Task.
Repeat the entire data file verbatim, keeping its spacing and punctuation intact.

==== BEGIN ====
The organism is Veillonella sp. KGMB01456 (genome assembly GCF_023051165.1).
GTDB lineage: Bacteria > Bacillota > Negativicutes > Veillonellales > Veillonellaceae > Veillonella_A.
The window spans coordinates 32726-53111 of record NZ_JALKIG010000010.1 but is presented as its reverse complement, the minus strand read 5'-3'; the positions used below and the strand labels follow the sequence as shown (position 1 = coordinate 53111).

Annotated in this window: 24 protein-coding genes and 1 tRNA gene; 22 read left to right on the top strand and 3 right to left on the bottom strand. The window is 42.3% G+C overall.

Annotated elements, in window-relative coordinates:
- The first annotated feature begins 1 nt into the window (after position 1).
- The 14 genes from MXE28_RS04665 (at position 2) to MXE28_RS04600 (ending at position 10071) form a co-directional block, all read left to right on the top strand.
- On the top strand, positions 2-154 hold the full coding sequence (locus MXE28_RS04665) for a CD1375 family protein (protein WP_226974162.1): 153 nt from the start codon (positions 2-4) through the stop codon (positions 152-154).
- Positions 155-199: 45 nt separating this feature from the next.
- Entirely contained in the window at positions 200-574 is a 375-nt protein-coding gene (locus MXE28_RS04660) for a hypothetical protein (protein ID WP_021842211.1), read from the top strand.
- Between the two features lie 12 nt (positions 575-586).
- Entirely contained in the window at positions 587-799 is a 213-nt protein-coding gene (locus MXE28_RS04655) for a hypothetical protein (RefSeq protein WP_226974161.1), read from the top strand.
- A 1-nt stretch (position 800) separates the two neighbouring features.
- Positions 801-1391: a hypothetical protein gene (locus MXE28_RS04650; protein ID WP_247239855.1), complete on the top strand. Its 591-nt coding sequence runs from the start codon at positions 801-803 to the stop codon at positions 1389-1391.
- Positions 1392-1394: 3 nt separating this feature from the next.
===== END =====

The organism is Veillonella sp. KGMB01456 (genome assembly GCF_023051165.1).
GTDB lineage: Bacteria > Bacillota > Negativicutes > Veillonellales > Veillonellaceae > Veillonella_A.
The window spans coordinates 32726-53111 of record NZ_JALKIG010000010.1 but is presented as its reverse complement, the minus strand read 5'-3'; the positions used below and the strand labels follow the sequence as shown (position 1 = coordinate 53111).

Annotated in this window: 24 protein-coding genes and 1 tRNA gene; 22 read left to right on the top strand and 3 right to left on the bottom strand. The window is 42.3% G+C overall.

Annotated elements, in window-relative coordinates:
- The first annotated feature begins 1 nt into the window (after position 1).
- The 14 genes from MXE28_RS04665 (at position 2) to MXE28_RS04600 (ending at position 10071) form a co-directional block, all read left to right on the top strand.
- On the top strand, positions 2-154 hold the full coding sequence (locus MXE28_RS04665) for a CD1375 family protein (protein WP_226974162.1): 153 nt from the start codon (positions 2-4) through the stop codon (positions 152-154).
- Positions 155-199: 45 nt separating this feature from the next.
- Entirely contained in the window at positions 200-574 is a 375-nt protein-coding gene (locus MXE28_RS04660) for a hypothetical protein (protein ID WP_021842211.1), read from the top strand.
- Between the two features lie 12 nt (positions 575-586).
- Entirely contained in the window at positions 587-799 is a 213-nt protein-coding gene (locus MXE28_RS04655) for a hypothetical protein (RefSeq protein WP_226974161.1), read from the top strand.
- A 1-nt stretch (position 800) separates the two neighbouring features.
- Positions 801-1391: a hypothetical protein gene (locus MXE28_RS04650; protein ID WP_247239855.1), complete on the top strand. Its 591-nt coding sequence runs from the start codon at positions 801-803 to the stop codon at positions 1389-1391.
- Positions 1392-1394: 3 nt separating this feature from the next.